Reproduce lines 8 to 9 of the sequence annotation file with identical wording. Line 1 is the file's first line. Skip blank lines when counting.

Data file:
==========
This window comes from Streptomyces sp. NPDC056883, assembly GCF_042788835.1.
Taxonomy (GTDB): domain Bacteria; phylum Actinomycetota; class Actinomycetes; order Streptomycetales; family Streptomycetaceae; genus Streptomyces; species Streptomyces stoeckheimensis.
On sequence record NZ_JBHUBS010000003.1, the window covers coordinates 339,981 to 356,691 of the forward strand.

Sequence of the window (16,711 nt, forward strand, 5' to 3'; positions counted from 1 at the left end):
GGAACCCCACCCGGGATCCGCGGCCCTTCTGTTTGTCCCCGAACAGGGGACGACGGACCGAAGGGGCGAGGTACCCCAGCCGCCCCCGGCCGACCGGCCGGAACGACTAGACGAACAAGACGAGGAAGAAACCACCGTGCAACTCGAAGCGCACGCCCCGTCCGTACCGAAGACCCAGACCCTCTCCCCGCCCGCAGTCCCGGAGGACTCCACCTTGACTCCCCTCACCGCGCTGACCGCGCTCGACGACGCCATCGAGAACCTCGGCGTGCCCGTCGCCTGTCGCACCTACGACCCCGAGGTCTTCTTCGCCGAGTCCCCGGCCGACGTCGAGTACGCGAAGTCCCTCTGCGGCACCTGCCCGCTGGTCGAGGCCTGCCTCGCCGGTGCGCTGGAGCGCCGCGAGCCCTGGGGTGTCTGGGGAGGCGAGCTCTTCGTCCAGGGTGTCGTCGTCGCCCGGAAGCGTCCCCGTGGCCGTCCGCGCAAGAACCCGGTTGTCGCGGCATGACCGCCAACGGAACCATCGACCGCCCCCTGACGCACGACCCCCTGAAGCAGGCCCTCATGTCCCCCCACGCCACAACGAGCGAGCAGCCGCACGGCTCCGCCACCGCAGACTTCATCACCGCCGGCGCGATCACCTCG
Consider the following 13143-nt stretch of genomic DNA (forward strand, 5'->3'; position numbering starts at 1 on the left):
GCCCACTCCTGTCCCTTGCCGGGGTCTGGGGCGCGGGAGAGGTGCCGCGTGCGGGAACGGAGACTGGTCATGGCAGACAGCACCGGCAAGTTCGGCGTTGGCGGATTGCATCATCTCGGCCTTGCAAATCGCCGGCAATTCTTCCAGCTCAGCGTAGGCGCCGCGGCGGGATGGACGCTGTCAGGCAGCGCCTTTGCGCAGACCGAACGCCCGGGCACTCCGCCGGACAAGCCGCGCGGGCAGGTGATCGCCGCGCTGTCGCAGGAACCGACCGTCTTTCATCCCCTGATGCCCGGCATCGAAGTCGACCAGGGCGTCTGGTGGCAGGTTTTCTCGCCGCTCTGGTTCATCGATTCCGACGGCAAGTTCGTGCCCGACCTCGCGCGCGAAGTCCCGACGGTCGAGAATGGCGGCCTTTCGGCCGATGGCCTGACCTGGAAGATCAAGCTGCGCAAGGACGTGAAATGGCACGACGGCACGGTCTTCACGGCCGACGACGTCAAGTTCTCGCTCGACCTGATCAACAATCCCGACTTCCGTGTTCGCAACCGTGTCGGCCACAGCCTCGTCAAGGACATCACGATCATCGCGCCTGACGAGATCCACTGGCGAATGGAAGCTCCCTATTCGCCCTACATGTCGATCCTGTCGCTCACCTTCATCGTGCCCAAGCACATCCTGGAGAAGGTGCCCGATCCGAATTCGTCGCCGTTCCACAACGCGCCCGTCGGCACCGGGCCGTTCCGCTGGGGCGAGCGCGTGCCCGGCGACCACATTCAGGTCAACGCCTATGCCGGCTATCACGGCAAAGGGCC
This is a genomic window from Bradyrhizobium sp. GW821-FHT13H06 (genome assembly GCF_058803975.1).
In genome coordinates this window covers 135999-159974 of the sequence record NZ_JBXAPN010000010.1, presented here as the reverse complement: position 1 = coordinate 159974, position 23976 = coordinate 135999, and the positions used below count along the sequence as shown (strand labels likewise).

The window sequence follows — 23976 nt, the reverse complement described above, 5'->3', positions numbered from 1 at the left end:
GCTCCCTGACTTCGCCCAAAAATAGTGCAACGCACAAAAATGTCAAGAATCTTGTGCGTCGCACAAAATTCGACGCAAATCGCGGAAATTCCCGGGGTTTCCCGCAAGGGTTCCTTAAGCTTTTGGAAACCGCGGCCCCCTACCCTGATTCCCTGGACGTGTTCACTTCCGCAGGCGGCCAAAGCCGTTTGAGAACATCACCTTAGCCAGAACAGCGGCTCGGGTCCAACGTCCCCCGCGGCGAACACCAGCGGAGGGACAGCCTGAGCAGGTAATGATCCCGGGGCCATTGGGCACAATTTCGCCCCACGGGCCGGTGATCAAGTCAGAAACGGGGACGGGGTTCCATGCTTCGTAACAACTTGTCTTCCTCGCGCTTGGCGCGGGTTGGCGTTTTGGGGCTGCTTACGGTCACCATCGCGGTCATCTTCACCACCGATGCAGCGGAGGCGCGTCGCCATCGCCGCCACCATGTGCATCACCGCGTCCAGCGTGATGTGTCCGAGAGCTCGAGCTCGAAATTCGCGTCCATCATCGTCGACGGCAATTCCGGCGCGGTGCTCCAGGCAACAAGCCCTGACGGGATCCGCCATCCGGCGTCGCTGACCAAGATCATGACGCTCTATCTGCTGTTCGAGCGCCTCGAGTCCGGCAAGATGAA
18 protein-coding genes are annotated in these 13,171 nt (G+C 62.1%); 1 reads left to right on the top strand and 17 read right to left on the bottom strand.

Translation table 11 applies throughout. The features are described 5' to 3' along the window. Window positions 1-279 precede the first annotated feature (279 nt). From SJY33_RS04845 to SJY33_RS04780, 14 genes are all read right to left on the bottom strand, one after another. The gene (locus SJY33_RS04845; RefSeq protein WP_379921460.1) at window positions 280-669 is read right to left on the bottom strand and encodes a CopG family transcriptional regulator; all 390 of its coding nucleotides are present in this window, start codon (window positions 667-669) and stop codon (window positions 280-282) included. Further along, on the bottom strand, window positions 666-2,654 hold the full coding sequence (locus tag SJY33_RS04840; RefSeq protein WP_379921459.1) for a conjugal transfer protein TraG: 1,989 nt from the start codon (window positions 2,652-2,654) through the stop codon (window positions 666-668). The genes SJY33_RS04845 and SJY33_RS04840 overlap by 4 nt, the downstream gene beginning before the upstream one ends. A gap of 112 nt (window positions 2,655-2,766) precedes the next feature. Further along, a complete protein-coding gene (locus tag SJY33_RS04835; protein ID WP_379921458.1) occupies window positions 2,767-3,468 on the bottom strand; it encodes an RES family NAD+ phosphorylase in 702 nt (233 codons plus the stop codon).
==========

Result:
This is a genomic window from Bradyrhizobium sp. GW821-FHT13H06 (genome assembly GCF_058803975.1).
In genome coordinates this window covers 135999-159974 of the sequence record NZ_JBXAPN010000010.1, presented here as the reverse complement: position 1 = coordinate 159974, position 23976 = coordinate 135999, and the positions used below count along the sequence as shown (strand labels likewise).